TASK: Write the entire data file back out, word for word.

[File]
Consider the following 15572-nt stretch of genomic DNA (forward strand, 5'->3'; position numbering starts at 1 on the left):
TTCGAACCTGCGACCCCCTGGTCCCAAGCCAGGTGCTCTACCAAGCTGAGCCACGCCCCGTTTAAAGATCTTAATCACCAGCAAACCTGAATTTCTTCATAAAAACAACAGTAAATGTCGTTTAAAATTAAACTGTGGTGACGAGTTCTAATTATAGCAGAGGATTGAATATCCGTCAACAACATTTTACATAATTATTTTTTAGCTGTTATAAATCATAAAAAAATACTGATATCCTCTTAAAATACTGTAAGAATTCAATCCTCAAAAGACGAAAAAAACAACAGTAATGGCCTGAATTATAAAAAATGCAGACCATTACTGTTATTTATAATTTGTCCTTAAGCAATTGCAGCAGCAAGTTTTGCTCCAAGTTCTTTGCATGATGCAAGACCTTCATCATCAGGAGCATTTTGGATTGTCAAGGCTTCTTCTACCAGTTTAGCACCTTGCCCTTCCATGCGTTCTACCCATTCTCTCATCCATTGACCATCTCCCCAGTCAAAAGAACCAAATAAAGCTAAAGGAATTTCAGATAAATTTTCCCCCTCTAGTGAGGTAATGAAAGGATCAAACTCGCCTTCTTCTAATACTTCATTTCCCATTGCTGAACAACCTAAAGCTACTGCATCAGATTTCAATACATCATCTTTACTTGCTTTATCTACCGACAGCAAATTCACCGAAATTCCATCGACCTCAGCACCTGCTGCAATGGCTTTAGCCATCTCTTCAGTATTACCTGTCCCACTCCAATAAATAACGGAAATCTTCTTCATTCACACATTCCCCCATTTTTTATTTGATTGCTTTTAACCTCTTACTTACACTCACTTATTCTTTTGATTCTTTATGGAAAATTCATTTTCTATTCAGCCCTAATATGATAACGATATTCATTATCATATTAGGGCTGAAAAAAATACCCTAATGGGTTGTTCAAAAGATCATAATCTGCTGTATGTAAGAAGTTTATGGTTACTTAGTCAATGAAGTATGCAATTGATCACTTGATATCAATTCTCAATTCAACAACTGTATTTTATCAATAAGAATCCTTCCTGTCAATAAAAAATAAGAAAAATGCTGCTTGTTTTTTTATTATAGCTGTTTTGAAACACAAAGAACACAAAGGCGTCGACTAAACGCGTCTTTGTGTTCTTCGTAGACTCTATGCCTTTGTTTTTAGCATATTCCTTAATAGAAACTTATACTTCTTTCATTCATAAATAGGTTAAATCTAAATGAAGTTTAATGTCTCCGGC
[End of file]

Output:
Consider the following 15572-nt stretch of genomic DNA (forward strand, 5'->3'; position numbering starts at 1 on the left):
TTCGAACCTGCGACCCCCTGGTCCCAAGCCAGGTGCTCTACCAAGCTGAGCCACGCCCCGTTTAAAGATCTTAATCACCAGCAAACCTGAATTTCTTCATAAAAACAACAGTAAATGTCGTTTAAAATTAAACTGTGGTGACGAGTTCTAATTATAGCAGAGGATTGAATATCCGTCAACAACATTTTACATAATTATTTTTTAGCTGTTATAAATCATAAAAAAATACTGATATCCTCTTAAAATACTGTAAGAATTCAATCCTCAAAAGACGAAAAAAACAACAGTAATGGCCTGAATTATAAAAAATGCAGACCATTACTGTTATTTATAATTTGTCCTTAAGCAATTGCAGCAGCAAGTTTTGCTCCAAGTTCTTTGCATGATGCAAGACCTTCATCATCAGGAGCATTTTGGATTGTCAAGGCTTCTTCTACCAGTTTAGCACCTTGCCCTTCCATGCGTTCTACCCATTCTCTCATCCATTGACCATCTCCCCAGTCAAAAGAACCAAATAAAGCTAAAGGAATTTCAGATAAATTTTCCCCCTCTAGTGAGGTAATGAAAGGATCAAACTCGCCTTCTTCTAATACTTCATTTCCCATTGCTGAACAACCTAAAGCTACTGCATCAGATTTCAATACATCATCTTTACTTGCTTTATCTACCGACAGCAAATTCACCGAAATTCCATCGACCTCAGCACCTGCTGCAATGGCTTTAGCCATCTCTTCAGTATTACCTGTCCCACTCCAATAAATAACGGAAATCTTCTTCATTCACACATTCCCCCATTTTTTATTTGATTGCTTTTAACCTCTTACTTACACTCACTTATTCTTTTGATTCTTTATGGAAAATTCATTTTCTATTCAGCCCTAATATGATAACGATATTCATTATCATATTAGGGCTGAAAAAAATACCCTAATGGGTTGTTCAAAAGATCATAATCTGCTGTATGTAAGAAGTTTATGGTTACTTAGTCAATGAAGTATGCAATTGATCACTTGATATCAATTCTCAATTCAACAACTGTATTTTATCAATAAGAATCCTTCCTGTCAATAAAAAATAAGAAAAATGCTGCTTGTTTTTTTATTATAGCTGTTTTGAAACACAAAGAACACAAAGGCGTCGACTAAACGCGTCTTTGTGTTCTTCGTAGACTCTATGCCTTTGTTTTTAGCATATTCCTTAATAGAAACTTATACTTCTTTCATTCATAAATAGGTTAAATCTAAATGAAGTTTAATGTCTCCGGC